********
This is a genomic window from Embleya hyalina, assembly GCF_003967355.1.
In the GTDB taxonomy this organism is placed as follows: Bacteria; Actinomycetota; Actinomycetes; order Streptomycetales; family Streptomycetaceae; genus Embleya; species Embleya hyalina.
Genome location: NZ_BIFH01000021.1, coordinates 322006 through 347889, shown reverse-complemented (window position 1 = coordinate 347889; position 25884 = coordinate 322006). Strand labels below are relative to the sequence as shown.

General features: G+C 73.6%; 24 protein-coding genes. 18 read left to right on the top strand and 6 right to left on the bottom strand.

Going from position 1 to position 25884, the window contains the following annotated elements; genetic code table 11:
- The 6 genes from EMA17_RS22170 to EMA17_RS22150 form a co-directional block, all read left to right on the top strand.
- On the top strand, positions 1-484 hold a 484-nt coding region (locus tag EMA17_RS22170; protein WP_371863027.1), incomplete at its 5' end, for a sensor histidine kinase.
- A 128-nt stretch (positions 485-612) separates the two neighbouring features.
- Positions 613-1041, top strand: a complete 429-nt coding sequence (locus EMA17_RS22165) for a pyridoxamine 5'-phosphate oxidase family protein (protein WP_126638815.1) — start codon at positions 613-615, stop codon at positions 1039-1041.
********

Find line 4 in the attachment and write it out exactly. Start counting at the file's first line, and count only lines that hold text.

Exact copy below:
General features: G+C 73.6%; 24 protein-coding genes. 18 read left to right on the top strand and 6 right to left on the bottom strand.